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Thats both funny and sad. I had a similar experience when I took some Colombian friends of mine to visit their first American gun store. As we walked through the door, their eyes became as wide as dinner plates:eek: They could not believe the kind of freedom that we enjoy here, they kept asking, do you need to get a permit to buy one? How many months do you have to wait? They explained to me that in Colombia you had to apply for a permit to purchase a gun, then you had to be interviewed by the police or military to make sure they liked you enough to give you a permit, then after many months of waiting they then would issue you a permit allowing you to buy a gun but your choice was extremely limited.

When we got to the assault rifle section, one of my friends said to me upon examining a Bushmaster, "these are nicer than what we had when I was in the Colombian Army." As we walked out of the store, all eyes still miles wide, one guy remarked to another, "when Armageddon hits I know where I'm coming." It certainly helped me to remember how fortunate we are in this country to have the freedoms that we enjoy and how much we have to lose if we fail to protect those same freedoms.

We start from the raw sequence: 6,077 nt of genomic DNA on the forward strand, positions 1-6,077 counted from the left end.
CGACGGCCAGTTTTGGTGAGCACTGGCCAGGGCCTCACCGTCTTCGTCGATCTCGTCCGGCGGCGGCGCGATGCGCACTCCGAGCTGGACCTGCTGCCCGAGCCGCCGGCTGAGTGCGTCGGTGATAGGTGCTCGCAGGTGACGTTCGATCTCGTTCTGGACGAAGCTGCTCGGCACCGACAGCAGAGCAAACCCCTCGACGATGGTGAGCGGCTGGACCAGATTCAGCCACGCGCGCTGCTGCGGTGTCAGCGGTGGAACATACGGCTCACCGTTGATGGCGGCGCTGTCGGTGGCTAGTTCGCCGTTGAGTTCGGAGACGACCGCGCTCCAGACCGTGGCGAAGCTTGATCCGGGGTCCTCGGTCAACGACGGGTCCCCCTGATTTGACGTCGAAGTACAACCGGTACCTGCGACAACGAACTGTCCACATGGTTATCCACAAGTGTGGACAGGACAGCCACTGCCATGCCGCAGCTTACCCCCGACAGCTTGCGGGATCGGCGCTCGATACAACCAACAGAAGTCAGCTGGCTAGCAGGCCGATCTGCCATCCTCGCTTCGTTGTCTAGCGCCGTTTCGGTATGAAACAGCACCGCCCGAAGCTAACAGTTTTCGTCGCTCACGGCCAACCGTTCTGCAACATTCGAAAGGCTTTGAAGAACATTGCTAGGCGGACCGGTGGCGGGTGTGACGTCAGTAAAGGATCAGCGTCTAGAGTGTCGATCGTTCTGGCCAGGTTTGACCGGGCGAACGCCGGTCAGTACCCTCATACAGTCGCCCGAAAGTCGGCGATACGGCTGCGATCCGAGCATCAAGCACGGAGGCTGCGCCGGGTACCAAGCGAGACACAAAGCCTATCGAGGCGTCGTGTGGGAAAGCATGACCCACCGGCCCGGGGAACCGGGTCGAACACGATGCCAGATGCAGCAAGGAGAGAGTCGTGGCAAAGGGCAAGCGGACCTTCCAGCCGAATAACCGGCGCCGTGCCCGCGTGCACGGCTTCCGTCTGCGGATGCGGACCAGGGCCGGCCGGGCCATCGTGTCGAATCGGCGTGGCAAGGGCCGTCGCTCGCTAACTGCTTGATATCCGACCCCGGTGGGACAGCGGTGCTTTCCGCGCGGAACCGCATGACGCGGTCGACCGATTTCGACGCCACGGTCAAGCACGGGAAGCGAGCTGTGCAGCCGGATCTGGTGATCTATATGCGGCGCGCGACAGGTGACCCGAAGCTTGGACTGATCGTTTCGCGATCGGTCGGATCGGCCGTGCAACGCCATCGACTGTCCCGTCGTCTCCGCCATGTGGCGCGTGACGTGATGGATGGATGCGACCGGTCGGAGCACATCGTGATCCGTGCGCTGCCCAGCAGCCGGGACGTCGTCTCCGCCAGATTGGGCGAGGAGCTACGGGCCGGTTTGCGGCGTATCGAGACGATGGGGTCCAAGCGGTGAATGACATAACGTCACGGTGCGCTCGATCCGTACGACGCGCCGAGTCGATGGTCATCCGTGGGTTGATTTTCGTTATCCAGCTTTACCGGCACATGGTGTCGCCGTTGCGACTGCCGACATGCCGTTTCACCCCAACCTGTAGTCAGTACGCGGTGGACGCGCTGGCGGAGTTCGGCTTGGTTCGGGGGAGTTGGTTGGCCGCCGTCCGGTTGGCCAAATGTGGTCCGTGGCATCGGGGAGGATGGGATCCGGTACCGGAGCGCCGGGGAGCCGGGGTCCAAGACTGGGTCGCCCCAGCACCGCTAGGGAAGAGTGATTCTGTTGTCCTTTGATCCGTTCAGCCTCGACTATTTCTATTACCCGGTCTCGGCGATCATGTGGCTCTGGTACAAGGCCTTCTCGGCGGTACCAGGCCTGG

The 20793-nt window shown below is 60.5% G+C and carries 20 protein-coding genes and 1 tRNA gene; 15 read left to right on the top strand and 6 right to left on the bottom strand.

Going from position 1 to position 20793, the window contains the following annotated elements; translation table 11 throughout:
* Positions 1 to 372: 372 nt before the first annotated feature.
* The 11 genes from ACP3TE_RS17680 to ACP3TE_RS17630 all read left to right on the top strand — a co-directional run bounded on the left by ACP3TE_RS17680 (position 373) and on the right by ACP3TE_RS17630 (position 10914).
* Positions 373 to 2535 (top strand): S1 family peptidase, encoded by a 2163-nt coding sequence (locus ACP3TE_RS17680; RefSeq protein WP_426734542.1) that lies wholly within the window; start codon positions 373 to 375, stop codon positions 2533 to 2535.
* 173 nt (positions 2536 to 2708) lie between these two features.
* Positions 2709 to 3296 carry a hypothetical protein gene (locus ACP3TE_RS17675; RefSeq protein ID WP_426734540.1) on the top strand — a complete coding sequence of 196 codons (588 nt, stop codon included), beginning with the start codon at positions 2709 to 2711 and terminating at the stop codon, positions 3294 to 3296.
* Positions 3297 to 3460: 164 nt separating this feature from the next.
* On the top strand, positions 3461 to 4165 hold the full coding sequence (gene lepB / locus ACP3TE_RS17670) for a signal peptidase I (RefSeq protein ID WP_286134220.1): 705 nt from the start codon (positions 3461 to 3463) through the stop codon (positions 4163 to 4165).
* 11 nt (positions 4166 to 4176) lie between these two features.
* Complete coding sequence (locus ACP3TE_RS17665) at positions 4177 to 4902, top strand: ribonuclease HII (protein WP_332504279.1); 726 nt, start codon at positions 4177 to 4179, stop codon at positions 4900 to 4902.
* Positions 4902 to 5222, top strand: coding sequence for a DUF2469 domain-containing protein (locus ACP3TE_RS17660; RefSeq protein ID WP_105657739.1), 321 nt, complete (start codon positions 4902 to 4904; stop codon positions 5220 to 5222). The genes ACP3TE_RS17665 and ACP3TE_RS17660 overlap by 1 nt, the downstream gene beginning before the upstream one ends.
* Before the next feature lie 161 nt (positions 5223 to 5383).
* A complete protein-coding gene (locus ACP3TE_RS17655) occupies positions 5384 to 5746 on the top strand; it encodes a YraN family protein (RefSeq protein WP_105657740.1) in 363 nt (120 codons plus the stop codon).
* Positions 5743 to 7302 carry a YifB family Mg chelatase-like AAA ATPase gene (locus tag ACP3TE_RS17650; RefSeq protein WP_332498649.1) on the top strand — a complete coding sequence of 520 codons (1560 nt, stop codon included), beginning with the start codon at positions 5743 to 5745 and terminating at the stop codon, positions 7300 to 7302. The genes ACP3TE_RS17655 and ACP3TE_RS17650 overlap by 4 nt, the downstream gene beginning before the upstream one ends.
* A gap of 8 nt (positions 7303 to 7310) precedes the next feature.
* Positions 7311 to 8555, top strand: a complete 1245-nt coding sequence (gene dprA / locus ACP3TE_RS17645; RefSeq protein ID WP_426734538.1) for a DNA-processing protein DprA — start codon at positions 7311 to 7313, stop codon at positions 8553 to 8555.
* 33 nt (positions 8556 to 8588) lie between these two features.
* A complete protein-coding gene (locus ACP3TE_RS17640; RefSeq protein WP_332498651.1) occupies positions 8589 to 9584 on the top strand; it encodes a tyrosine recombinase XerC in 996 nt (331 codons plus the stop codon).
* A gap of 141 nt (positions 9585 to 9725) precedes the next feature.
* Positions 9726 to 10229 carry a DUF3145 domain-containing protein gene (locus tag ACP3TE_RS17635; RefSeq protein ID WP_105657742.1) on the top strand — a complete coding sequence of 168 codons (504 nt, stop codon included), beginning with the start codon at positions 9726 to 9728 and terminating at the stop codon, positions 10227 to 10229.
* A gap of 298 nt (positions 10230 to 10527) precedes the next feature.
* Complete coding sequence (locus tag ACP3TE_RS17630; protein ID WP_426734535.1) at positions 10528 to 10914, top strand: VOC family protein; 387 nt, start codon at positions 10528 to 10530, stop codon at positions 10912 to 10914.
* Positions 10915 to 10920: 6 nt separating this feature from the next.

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Yup the poor Aussies, whose values are very similar to Americans, lost most their gun rights due to dumb politicians. It is a lesson to us in this country.

Also, there are gun ranges in Honolulu and Guam that I've seen that cater almost exclusively to Japanese that like to shoot. I'm not going to pay what they charge but the Japanese don't seem to mind.